various artists,
Salm: Vol. 1, Gaelic Psalms
from the Hebrides of Scotland

(Ridge, 2004)

This is a fascinating peek into a totally different world of music than what most of us know. The Gaelic tradition of sung psalms is not unique, but it has its own distinctive style and emotion that cannot be adequately compared to many other traditions. The precentor, or leader, sings an opening line, and the congregants responds with their line, in their own time and with their own harmonies. The resulting sound is an echoing, surging chorus of music with a life all its own.

The sound is like waves of music crashing against the walls of the church, washing the entire congregation in a sea of sound.

I have heard this art form on recording before, but never so beautifully done, or so widely represented on one recording. Calum Martin gathered some of the finest of the Gaelic precentors (from throughout the Gaelic-speaking islands of Scotland) together with a congregation of Salm-loving singers, and recorded live, unrehearsed versions of 12 Salms. The spontaneity is evident, the emotion is at times overwhelming, and the quality of recording is superb for such a large endeavor -- to capture the sound and feel of being inside a church as such an amazing event transpires. The recording took place over only two days, Oct. 20 and 21, 2003. The CD tingles with the excitement created by this short-term, unprecedented experience.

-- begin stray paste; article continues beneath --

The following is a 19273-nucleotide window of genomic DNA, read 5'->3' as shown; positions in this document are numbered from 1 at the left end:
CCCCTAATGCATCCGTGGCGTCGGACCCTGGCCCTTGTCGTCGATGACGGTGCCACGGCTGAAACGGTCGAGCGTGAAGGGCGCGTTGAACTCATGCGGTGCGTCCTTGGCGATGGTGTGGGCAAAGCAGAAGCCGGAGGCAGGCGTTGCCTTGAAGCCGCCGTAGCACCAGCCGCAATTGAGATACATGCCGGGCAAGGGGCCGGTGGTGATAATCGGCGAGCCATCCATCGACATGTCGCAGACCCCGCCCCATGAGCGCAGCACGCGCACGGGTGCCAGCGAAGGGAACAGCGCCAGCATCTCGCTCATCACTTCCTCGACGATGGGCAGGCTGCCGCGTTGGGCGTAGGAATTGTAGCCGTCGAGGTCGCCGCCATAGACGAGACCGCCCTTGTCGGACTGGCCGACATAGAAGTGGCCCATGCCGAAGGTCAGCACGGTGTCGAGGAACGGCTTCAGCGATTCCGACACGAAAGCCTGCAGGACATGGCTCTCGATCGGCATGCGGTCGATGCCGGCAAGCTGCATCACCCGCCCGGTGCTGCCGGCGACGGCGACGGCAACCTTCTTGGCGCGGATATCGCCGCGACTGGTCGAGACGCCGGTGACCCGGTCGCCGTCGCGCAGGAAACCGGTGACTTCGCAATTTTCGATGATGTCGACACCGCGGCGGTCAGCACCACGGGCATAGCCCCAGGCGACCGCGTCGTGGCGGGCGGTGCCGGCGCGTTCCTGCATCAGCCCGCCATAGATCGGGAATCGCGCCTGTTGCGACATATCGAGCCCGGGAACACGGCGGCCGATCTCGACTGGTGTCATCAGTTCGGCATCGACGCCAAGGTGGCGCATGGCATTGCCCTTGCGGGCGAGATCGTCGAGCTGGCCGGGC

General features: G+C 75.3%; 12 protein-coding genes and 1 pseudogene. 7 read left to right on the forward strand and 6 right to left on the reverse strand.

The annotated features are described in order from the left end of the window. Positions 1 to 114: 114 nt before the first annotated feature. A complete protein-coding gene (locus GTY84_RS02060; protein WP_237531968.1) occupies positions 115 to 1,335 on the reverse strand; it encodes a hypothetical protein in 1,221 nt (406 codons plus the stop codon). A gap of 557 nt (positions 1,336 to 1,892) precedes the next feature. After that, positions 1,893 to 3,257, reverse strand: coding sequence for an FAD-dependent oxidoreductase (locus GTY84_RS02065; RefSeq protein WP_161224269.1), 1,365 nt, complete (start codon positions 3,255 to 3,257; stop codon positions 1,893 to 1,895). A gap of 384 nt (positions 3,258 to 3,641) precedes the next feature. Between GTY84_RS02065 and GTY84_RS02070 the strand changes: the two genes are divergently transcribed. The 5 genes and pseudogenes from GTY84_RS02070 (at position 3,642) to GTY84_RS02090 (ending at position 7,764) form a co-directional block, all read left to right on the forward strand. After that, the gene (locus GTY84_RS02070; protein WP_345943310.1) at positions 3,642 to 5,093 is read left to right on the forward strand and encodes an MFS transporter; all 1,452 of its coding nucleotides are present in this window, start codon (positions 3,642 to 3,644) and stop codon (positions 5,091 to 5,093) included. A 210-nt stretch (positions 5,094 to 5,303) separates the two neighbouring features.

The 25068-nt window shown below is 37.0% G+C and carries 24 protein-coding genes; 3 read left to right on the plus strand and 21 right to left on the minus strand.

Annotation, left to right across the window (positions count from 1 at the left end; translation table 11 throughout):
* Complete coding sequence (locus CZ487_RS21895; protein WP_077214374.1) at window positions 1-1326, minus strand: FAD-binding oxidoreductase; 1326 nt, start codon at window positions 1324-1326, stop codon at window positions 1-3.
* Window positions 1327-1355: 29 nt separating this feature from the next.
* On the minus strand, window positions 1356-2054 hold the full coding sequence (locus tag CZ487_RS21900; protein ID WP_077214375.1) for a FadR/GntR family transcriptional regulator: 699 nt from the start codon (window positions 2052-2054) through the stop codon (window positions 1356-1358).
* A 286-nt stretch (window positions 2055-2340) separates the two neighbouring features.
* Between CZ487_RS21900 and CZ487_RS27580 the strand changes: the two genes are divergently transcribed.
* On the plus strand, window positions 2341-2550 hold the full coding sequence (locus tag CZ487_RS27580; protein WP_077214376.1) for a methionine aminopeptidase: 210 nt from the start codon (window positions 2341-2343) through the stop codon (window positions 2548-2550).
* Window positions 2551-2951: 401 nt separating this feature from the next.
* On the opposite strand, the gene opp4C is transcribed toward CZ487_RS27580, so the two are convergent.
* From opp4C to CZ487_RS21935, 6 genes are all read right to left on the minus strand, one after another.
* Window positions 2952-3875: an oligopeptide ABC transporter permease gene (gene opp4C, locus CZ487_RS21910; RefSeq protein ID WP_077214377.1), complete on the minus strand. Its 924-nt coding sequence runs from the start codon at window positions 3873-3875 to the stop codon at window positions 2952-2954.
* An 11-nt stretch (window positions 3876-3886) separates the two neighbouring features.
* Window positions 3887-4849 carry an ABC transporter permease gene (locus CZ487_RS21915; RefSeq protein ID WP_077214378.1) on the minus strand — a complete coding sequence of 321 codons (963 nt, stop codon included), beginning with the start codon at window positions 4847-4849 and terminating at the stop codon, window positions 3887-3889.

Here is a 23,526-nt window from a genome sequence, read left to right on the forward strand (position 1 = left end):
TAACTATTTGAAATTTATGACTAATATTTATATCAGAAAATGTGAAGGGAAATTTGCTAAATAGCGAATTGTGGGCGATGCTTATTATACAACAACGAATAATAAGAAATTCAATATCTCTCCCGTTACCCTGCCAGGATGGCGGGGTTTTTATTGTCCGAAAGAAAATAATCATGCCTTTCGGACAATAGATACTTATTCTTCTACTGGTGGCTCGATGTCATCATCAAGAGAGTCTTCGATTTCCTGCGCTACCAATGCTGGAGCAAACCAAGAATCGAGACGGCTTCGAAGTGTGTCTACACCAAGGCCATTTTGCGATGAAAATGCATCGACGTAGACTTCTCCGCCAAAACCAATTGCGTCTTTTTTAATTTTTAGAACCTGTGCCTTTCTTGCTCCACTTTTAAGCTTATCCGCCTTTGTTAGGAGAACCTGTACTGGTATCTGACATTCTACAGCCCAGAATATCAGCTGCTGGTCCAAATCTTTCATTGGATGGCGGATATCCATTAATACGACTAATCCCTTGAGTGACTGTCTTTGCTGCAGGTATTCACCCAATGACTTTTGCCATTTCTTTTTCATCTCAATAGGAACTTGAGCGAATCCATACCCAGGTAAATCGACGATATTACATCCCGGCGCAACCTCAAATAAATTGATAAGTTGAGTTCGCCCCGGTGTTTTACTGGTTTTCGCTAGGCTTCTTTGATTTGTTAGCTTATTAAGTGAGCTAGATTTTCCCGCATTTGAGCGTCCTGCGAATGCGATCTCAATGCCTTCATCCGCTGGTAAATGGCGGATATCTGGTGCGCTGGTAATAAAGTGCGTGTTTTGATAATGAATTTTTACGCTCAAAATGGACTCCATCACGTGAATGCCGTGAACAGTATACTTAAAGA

This is folk-tradition meeting religious ceremony at its very best. There is no adequate way to describe this art form without hearing it, and it is well worth hearing if you have any interest in religious music or Scottish traditional music. If you have such interest, don't hesitate to buy this CD.

The proceeds from the recording benefit the Bethesda Home and Hospice in Stornaway, Isle of Lewis, so purchasing this recording is an act of charity. How can you go wrong? At the least, you will be educated in a new and exotic art form, and you just might find that you have a life-changing spiritual experience as a result.

- Rambles
written by Jo Morrison
published 1 January 2005